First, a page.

Photography

Kenneth Richards

August 10, 1946 ~ December 17, 2019 (age 73)

Obituary

It is with deepest regret that we announce the sudden passing of Ken Richards, beloved husband of Linda Mae (Ost) Richards of Lethbridge. Also grieving his passing are Dr. Kimberly Richards (Abbotsford, B.C.), Keith and Dr. Theresa Richards (Portland), Aaron and Julia and grandchildren, Thea and Elliot (Seattle). How proud Ken was of his family! He loved doing things with them. He loved to hear the ways they challenge themselves and what they contribute to the world. Ken’s passing will also be grieved by a circle of friends and scientific colleagues from Lethbridge, Saskatoon and around the world.

Ken was the son of Doris (Larmour) and William “Bill” Richards of Lethbridge (predeceased), and the brother of Deborah (Victoria, B.C.). As a junior high student Ken was part of Dr. Ruby Larson’s science club. Caught by the science bug, he studied at the U. of A. and did summer bee research at Beaverlodge and on Ellesmere Island. Ken obtained a PhD in Entomology from the University of Kansas where he studied with famed entomologist, Dr. Charles D. Michener.  The topic of his dissertation was “Population Ecology of Bumble Bees in Southern Alberta.” Ken and his first wife, Lynn, did the research for his dissertation west of Pincher Creek.  After convocation, Ken returned to Lethbridge Research Station to work with leaf cutter bees and pollination.  Much of the success of his work at Lethbridge Research Station was accomplished with his lifelong friend and workmate, John Virostek. Happy to add to Ken and Lynn’s lives was the birth of sons, Keith and Aaron, born during those years.

Following his marriage to Linda Mae in 1986, Ken and Linda spent a year at world leader Rothamsted Experimental Station at Harpenden, England where Ken studied the use of leaf cutter bees in the pollination of lupine flowers.  They returned to their previous jobs in Lethbridge, and in 1989 their daughter, Kimberly, was born.

In 1996 Ken took over management of Canada’s Plant Genetic Resources with its relocation to Saskatoon from Ottawa. Ken supervised the construction of the new Gene Bank attached to Agriculture and Agri-food Canada at the University of Saskatchewan. Ken and Tim Myers divided in half every packet of the 550,000 packet collection of plant seeds for the transfer. Half of the collection was sent by surface trucks and half of the collection was relocated by a Canadian government Hercules airplane. In subsequent years the plant collection was joined in Saskatoon by the microbial, fruit tree and animal collections. Ken assembled and supervised a wonderful team of scientists who worked from P.E.I. to the B.C. Okanagan. He and Linda and Kimberly lived in beautiful Saskatoon for fifteen years.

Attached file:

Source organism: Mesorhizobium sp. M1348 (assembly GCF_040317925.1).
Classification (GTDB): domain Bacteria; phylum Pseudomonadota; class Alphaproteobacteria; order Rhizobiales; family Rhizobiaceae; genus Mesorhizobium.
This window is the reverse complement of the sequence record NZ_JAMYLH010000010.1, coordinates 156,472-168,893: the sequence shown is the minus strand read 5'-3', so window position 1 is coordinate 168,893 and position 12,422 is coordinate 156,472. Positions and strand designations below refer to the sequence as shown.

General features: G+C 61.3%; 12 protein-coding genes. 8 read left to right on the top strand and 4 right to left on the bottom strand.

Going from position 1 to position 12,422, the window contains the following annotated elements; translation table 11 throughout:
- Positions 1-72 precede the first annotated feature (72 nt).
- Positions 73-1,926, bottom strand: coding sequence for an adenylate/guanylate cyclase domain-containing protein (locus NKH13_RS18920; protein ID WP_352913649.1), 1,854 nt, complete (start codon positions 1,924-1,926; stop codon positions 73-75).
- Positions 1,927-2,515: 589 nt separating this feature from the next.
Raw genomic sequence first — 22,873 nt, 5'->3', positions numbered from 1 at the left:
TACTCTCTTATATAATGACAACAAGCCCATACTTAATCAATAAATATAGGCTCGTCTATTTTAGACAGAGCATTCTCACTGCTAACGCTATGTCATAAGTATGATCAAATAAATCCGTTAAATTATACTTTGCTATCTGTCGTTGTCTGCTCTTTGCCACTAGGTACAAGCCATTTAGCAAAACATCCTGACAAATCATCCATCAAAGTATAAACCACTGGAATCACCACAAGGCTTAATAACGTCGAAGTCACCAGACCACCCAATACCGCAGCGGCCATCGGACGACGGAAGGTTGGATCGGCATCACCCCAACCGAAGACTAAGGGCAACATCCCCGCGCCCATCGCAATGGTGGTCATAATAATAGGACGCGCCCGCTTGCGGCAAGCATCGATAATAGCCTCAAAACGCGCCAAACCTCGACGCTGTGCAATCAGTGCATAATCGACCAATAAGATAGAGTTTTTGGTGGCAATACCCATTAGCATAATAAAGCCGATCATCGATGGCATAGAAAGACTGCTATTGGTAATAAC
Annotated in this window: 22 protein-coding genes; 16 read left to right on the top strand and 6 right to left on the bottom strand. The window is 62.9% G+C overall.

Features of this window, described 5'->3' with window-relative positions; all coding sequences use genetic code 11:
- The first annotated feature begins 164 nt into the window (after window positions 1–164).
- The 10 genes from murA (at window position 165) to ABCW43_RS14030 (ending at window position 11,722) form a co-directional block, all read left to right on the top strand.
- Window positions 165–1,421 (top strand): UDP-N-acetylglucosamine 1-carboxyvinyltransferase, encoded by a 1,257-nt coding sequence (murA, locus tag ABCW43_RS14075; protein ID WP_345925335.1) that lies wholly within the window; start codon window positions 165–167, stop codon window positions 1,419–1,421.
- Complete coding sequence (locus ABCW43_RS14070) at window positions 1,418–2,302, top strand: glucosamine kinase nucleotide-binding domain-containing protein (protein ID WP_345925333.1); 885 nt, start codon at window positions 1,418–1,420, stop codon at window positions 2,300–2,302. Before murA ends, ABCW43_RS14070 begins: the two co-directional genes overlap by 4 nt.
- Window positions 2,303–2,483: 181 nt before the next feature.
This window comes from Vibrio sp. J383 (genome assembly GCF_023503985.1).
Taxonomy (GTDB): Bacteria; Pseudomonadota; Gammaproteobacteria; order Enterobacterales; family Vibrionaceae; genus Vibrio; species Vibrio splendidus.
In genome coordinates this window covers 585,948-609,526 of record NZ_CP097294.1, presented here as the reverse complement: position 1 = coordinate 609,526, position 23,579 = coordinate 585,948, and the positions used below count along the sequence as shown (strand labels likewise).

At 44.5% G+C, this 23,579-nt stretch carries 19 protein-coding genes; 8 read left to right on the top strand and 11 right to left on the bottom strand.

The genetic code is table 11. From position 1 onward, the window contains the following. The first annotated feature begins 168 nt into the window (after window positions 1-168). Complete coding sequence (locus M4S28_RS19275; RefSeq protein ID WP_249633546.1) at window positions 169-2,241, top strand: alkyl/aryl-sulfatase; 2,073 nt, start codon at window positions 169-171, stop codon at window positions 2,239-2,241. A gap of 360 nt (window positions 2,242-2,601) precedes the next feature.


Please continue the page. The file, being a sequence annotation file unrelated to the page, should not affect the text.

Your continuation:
Ken was a great ambassador for Canadian agriculture and Canadian bees.  He represented Canada at the Food and Agriculture Organization of the U. N. for the ratification of treaties sharing and protecting genetic material.  He delivered the Canadian collection of genetic material to Svalbard, Norway to the opening of the Global Seed Vault.

In 2011 Ken and Linda retired to a wonderful Lethbridge acreage where Ken could grow bee-friendly, native Canadian plants, and Linda could have her horses.  An active member of the Lethbridge and District Horticultural Society, Ken keenly grew plants and planted them in the Hort section of the new Legacy Park.  Ken returned to previous research conducting native bee counts at Waterton before and after the 2017 fire. During bee season he would weekly walk a section of the park identifying the bees and recording what flowers they were visiting. Parks Canada benefitted from this accumulated research report.

Ken was a world-class scientist, loving father, dedicated friend and community member, a beloved husband. Ken and Linda loved to travel together.  Botanical gardens, theatre and art galleries brought them such pleasure. Ken loved to share his immense knowledge of plants and bees to interested individuals or public presentations.

A tribute event will be held in the spring.

In lieu of flowers, the family ask that you plant some bee-friendly flowers in your garden, or made donations to Lethbridge and District Horticultural Club, or Canadian Wildlife Federation.

 

 

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